It’s been a rough 24 hours for Donald Trump’s presidential run. Last night, the Trump campaign’s Federal Election Commission filings were made public, revealing, among other things, that Trump’s presidential effort has a paltry $1.3 million on hand and spent more on hats than online advertising in May. Luckily for the the real estate mogul, this late-breaking scrutiny of Trump’s campaign financing has all but memory-holed the apparent firing of his campaign manager a mere 12 hours earlier.

Although he’s made the cable news rounds, Corey Lewandowski hasn’t truly had a tell-all moment since his abrupt departure from the Trump campaign Monday morning. Despite rumblings that Trump’s famously abrasive now-former campaign boss was booted after behind-the-scenes threats from Trump daughter/coup leader Ivanka, Lewandowski has so far been a paragon of discipline and gratitude.

In interviews on both CNN and MSNBC, Lewandowski stressed that it was an honor and a privilege to help plot Trump’s domination of the Republican presidential primary, and that no, there’s nothing to those nagging reports of dissension within campaign ranks, and no, one certainly shouldn’t read too much into his reportedly being escorted out of Trump Tower by security guards. Lewandowski has an aversion to snitching that even Cam’ron could appreciate; nevertheless, he has dropped a couple interesting clues for the Trumpologically inclined.

The most newsworthy part of Lewandowski’s post-departure media tour had to do with the role of Trump’s son-in-law and New York Observer owner, Jared Kushner, in the campaign. Kushner, the husband of Ivanka Trump who converted to Judaism before marrying him in 2009, is reportedly one of Trump’s most important advisers and has had a hand in authoring his generally well-received AIPAC speech in April.

Apprently, Kushner has another job within the campaign: As Lewandowski told CNN’s Dana Bash, Kushner took a proactive role in shaping Trump’s online profile.

“He’s helped us at the onset at having a better online presence, being aggressive, in a good way, of getting us to have a stronger social media presence, making sure we’re posting our Facebook page,” Lewandoski said. He acknowledged that Kushner “understands a different component than I understand” and was “very good at moving the campaign forward” in terms of its web messaging. This is all very gracious and gentlemanly, especially since Bash noted during the interview that sources were telling her Kushner helped force Lewandoswki out when he learned the campaign manager was attempting to plant negative stories about him in the media.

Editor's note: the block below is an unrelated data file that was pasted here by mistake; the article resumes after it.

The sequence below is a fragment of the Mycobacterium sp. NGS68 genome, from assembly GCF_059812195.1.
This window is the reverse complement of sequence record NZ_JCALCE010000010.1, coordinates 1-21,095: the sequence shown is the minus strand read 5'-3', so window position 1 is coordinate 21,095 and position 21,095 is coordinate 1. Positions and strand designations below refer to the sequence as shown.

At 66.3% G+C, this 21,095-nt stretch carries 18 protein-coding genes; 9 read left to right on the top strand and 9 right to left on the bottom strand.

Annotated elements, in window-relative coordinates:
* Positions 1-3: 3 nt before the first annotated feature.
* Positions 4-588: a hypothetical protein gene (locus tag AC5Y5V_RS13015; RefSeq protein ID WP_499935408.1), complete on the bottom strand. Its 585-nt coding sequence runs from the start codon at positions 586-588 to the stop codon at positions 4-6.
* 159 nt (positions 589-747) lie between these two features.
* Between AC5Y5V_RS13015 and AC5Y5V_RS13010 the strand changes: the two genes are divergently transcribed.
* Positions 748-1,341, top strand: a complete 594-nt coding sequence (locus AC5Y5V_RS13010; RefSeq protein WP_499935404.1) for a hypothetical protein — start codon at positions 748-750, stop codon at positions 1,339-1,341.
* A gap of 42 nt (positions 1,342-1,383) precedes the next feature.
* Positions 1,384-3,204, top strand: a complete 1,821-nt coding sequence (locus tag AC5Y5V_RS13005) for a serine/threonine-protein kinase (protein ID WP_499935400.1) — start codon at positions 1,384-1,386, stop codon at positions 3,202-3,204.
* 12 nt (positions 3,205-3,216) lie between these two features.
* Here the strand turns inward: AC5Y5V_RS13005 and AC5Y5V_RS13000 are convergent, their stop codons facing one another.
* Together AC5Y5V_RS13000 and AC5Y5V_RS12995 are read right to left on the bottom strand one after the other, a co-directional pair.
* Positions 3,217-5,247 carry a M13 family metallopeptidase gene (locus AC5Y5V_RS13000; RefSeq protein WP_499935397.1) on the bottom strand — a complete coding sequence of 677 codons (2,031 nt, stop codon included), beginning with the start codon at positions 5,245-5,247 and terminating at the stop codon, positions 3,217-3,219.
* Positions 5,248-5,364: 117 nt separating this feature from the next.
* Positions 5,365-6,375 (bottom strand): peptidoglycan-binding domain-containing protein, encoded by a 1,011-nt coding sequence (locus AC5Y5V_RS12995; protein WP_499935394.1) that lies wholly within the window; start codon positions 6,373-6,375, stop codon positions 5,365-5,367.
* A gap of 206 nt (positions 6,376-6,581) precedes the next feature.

It’s also another glimpse into what makes the Trump campaign so different from a more traditional political operation. A normal presidential run would have a designated social media strategist, someone who had a strategy for leveraging user and voter data in order to identify and reach potential supporters. Instead, the campaign seems to have handed this crucial task to a real estate CEO with a lot of other things going on his life—Kushner closed $2 billion in transactions in 2014 alone. This isn’t quite at the level of Trump sending New Jersey governor Chris Christie on McDonald’s runs but it’s also another example of high-profile surrogates and supporters filling roles that are typically reserved for professional campaign staff.

Lewandowski stopped short of saying that Kushner actually operates Trump’s Facebook page, although it’s the only specific area of responsibility that he mentioned in connection to Trump’s son-in-law. That particular webpage can be every bit as much of a messaging mishmash as the rest of Trump’s campaign. For example, the “about” video is a three-month-old message from Trump that makes a now-anachronistic reference to his having multiple primary opponents. Trump’s 8.3 million Facebook subscribers are also treated to classic Trumpian bombast, like a June 20 promise that Trump will be “the greatest jobs president that God ever created.”

Still, the Facebook page is more disciplined than the campaign as a whole. Trump’s Facebook profile is lighter on media criticism and personal umbrage and much heavier on policy content than Trump’s Twitter feed and campaign speeches. On Facebook, a visitor can learn that Trump’s not a fan of soda taxes and has a plan to clean up the Department of Veterans Affairs’ finances. Although the authors of Trump’s Facebook page have had repeated struggles with the em-dash, diction and syntax are still far cleaner than on Trump’s twitter profile, the language of which has been downright dadaist at times.

If Kushner really is helping to run the Trump campaign’s Facebook page, it’s clear he has a vision of a better-groomed and more restrained version of his candidate father-in-law, one that doesn’t necessarily dull The Donald’s edges but that still reigns in the kind of excesses that could alienate voters during a general election. Trump has supposedly already listened to Kushner in dumping Lewandowski. Could the Republican candidate also start to look more like the AIPAC speech and Facebook-like version of himself, an imagine that Kushner has reportedly help promote?

Related: Trump Watch [Tablet series]





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